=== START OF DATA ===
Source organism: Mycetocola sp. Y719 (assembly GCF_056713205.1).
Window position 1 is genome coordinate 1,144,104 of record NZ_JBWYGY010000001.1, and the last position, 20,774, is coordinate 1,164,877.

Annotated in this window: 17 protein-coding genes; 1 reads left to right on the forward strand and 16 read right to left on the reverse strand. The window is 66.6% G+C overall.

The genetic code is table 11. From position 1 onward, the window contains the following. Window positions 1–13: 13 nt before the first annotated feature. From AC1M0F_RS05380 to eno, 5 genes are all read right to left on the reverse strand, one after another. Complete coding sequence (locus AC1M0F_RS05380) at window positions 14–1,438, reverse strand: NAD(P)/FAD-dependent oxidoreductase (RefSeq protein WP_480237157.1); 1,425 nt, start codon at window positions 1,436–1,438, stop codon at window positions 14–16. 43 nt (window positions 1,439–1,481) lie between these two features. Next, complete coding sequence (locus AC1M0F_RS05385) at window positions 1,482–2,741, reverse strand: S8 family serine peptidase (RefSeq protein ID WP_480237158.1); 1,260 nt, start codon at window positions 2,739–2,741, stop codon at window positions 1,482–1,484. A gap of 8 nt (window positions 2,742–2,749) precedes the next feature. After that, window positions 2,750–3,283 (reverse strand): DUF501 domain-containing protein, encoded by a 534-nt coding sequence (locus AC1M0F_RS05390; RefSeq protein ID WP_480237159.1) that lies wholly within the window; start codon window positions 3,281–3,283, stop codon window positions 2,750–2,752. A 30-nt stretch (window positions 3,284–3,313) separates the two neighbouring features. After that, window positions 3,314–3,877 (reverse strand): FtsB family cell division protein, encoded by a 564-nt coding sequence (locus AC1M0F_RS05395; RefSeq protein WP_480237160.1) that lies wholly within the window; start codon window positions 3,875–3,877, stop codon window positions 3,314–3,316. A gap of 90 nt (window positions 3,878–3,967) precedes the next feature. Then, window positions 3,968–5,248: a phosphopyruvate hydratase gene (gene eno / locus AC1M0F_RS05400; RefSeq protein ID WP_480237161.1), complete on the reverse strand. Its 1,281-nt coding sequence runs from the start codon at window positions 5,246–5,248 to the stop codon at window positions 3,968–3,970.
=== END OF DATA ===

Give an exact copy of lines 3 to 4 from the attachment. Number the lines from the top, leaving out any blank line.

Annotated in this window: 17 protein-coding genes; 1 reads left to right on the forward strand and 16 read right to left on the reverse strand. The window is 66.6% G+C overall.

The genetic code is table 11. From position 1 onward, the window contains the following. Window positions 1–13: 13 nt before the first annotated feature. From AC1M0F_RS05380 to eno, 5 genes are all read right to left on the reverse strand, one after another. Complete coding sequence (locus AC1M0F_RS05380) at window positions 14–1,438, reverse strand: NAD(P)/FAD-dependent oxidoreductase (RefSeq protein WP_480237157.1); 1,425 nt, start codon at window positions 1,436–1,438, stop codon at window positions 14–16. 43 nt (window positions 1,439–1,481) lie between these two features. Next, complete coding sequence (locus AC1M0F_RS05385) at window positions 1,482–2,741, reverse strand: S8 family serine peptidase (RefSeq protein ID WP_480237158.1); 1,260 nt, start codon at window positions 2,739–2,741, stop codon at window positions 1,482–1,484. A gap of 8 nt (window positions 2,742–2,749) precedes the next feature. After that, window positions 2,750–3,283 (reverse strand): DUF501 domain-containing protein, encoded by a 534-nt coding sequence (locus AC1M0F_RS05390; RefSeq protein ID WP_480237159.1) that lies wholly within the window; start codon window positions 3,281–3,283, stop codon window positions 2,750–2,752. A 30-nt stretch (window positions 3,284–3,313) separates the two neighbouring features. After that, window positions 3,314–3,877 (reverse strand): FtsB family cell division protein, encoded by a 564-nt coding sequence (locus AC1M0F_RS05395; RefSeq protein WP_480237160.1) that lies wholly within the window; start codon window positions 3,875–3,877, stop codon window positions 3,314–3,316. A gap of 90 nt (window positions 3,878–3,967) precedes the next feature. Then, window positions 3,968–5,248: a phosphopyruvate hydratase gene (gene eno / locus AC1M0F_RS05400; RefSeq protein ID WP_480237161.1), complete on the reverse strand. Its 1,281-nt coding sequence runs from the start codon at window positions 5,246–5,248 to the stop codon at window positions 3,968–3,970.